“Dr. A had a way with words that would captivate,” remembered Kyle Horton ’07 (Laurel, Del.), also an alumnus of the Houghton in Tanzania Program. “Everyone would sit in silence and just listen for hours, taking turns asking questions that we hoped might prompt another story or memory. Dr. A's stories had a way of taking you back to the wilds of Africa. Listening to him in Tanzania made you feel like you were still there and that the next day you would be forging into the bush and living your own stories. He has an amazing way of making you feel like the world is still at its wild best, waiting to be explored and encountered. I'm so thankful for Bwana Jon; his desire to share the Africa that he loves with students makes the Tanzania program. You could see his joy in sharing his Africa with us.”

“When I heard Dr. A was writing a book, I was thrilled,” Tanzania alumna Briana Shaffer ’09 (Roanoke, Va.) commented. “Like so many of his students, I too pleaded that he would write down his story for the world to read.” Now that his memoir is complete, Arensen is working on two other books that tell of Africa in the mid-1900s and influential characters in that part of the world.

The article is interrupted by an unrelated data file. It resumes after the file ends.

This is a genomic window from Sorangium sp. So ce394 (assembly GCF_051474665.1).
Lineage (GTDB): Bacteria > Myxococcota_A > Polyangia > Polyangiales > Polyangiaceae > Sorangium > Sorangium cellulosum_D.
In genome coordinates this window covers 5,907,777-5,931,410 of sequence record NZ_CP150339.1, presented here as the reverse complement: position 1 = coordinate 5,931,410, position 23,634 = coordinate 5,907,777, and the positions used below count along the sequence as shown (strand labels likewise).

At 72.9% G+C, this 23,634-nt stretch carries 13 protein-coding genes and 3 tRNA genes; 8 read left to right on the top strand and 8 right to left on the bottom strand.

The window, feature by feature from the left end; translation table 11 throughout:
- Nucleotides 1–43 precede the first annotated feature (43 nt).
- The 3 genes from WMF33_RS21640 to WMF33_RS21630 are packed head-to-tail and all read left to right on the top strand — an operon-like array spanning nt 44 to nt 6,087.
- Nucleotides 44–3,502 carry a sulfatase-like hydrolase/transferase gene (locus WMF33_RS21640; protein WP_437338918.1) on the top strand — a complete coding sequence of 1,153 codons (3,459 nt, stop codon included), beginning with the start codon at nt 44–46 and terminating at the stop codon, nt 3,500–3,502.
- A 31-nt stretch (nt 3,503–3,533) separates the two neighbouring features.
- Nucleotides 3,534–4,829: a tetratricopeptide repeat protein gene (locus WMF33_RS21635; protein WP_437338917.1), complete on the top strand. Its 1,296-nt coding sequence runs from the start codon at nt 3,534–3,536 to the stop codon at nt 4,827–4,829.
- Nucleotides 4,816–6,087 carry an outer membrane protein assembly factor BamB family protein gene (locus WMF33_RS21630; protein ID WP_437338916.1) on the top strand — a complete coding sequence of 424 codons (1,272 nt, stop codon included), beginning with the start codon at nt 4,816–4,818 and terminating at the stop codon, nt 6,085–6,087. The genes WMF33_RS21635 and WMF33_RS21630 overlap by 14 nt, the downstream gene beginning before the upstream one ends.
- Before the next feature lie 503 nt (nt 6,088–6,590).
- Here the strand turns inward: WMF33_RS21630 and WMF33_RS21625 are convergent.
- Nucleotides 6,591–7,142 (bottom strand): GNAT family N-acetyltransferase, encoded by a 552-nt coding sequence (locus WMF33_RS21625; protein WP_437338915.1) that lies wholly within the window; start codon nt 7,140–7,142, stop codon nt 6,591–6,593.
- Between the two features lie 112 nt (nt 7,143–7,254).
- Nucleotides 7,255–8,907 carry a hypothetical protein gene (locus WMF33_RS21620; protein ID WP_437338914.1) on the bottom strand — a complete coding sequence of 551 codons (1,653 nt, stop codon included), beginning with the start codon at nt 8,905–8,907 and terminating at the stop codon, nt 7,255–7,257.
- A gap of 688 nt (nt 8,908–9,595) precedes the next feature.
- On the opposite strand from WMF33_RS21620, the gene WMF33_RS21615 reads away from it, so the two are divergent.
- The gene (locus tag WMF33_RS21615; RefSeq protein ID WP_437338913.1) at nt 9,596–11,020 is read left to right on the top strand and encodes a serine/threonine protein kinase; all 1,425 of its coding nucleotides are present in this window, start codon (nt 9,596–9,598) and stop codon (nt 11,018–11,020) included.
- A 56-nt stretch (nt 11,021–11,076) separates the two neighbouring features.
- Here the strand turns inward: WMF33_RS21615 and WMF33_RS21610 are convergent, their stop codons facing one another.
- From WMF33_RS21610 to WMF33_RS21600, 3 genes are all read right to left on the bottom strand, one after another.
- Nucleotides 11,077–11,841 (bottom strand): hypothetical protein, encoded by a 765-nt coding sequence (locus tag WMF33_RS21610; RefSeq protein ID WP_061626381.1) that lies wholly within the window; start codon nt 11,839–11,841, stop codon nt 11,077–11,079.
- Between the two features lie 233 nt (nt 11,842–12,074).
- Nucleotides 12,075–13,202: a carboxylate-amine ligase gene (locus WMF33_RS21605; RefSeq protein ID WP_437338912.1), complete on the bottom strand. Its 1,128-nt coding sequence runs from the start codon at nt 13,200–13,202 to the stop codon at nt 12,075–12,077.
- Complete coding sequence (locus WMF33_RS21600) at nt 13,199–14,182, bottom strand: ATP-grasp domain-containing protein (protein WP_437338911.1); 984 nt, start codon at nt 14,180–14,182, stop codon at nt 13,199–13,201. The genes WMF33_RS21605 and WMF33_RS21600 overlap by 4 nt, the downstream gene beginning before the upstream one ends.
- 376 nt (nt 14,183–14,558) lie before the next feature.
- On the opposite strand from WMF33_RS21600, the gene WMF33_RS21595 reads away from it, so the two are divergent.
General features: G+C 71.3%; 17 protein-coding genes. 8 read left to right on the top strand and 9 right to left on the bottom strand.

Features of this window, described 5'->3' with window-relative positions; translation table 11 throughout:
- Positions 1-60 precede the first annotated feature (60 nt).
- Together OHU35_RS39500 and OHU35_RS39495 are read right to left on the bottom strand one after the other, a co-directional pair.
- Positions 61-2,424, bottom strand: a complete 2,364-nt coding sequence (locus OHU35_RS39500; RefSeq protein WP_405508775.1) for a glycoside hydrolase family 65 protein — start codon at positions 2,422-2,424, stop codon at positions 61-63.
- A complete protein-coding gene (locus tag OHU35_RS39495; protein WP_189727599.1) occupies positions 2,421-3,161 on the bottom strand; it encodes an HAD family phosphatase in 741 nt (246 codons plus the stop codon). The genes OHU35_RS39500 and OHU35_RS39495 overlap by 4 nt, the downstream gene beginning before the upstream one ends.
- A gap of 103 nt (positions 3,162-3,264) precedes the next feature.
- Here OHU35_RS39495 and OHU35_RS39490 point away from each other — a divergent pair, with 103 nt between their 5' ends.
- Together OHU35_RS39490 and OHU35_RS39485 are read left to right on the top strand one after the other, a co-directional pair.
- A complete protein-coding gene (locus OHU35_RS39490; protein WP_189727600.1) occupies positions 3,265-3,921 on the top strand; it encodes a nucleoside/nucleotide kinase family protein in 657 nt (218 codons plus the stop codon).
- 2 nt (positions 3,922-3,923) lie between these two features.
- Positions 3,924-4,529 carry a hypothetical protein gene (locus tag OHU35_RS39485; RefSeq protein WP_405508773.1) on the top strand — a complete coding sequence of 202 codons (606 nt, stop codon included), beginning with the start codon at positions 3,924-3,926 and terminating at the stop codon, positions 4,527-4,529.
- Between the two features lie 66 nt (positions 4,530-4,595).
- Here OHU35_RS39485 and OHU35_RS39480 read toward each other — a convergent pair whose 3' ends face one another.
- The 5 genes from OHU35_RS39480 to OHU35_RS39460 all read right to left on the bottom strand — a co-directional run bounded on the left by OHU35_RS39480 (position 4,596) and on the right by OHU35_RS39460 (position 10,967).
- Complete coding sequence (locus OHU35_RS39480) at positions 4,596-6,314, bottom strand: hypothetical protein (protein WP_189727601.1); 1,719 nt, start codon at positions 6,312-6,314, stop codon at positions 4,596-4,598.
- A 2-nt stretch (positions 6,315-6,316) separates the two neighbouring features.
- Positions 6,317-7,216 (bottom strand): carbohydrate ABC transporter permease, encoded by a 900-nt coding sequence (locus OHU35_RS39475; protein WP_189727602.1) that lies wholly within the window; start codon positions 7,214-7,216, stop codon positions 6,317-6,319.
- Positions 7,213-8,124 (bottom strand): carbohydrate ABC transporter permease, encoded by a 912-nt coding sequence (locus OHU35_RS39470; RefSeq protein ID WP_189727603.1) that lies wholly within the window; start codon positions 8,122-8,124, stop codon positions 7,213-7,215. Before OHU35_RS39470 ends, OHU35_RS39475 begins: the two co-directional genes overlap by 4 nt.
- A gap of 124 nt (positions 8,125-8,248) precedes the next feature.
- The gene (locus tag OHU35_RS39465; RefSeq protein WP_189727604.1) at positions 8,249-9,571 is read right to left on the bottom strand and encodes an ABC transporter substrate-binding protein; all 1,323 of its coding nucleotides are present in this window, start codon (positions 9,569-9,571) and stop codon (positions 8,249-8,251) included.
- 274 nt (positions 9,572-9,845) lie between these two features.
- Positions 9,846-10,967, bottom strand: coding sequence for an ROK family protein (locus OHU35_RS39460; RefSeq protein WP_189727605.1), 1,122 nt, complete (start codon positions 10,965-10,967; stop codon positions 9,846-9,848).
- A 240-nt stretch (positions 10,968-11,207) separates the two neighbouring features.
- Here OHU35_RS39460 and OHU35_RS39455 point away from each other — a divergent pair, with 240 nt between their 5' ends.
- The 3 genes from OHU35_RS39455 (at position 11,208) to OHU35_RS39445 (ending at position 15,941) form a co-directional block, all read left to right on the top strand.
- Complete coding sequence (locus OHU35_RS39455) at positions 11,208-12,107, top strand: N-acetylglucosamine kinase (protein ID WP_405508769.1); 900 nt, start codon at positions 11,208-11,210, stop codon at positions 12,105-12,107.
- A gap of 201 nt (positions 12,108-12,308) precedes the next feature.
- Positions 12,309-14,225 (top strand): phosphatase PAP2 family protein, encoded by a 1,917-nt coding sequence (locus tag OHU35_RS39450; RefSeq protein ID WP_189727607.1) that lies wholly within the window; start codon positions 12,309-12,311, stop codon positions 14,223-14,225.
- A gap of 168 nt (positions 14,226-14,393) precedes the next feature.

Arensen collaborated on parts of the book with his students. He has included pencil drawings by Kendra Inglis ’11 (Edmonton, Alberta), and color photos retrieved from his family’s collection. Other alumni of the Tanzania program have also participated in the development of the book including Paul Christensen ’06 (Houghton, N.Y.), Katrina Lao Shaffner ’05 (State College, Pa.), and Sarah Jarvis ’09 (Rochester, N.Y.), who took the photo on the cover of the book. The book is published by Old Africa Books and will be available at the Houghton College Campus Store and Amazon.com. Arensen is also the author of “Mice are Men: Language and Society among the Murle of Sudan,” a book published in 1992.

His love for Africa is very evident in his memoir, and his adventures come to life in his storytelling. “From physical sickness, car accidents, dangerous animals on hunting trips to building relationships, earning trust, and translating God's word -- whatever the events of the story, Dr. A acknowledged God's steadfast ability to provide for, protect, and shower love on him and his family,” Shaffer recalled. “Because of the way that God used Dr. A throughout his life as he traveled from country to country performing a variety of tasks, I'm hopeful that God will use me as well. This hope is all the more secure because of those stories I heard as I sat near the blazing fire looking up at the Tanzanian stars and hearing the testimony of a man who spent his life ‘drinking the wind.’”

Houghton offers a faith-based liberal arts education that challenges students to think harder and look deeper -- at their studies, faith, and purpose in life. In turn, Houghton prepares students to live out God’s calling with courage, commitment, and conviction. The college of 1,200 students is located in Western New York, just 65 miles from Rochester and Buffalo. For more information, please visit http://www.houghton.edu.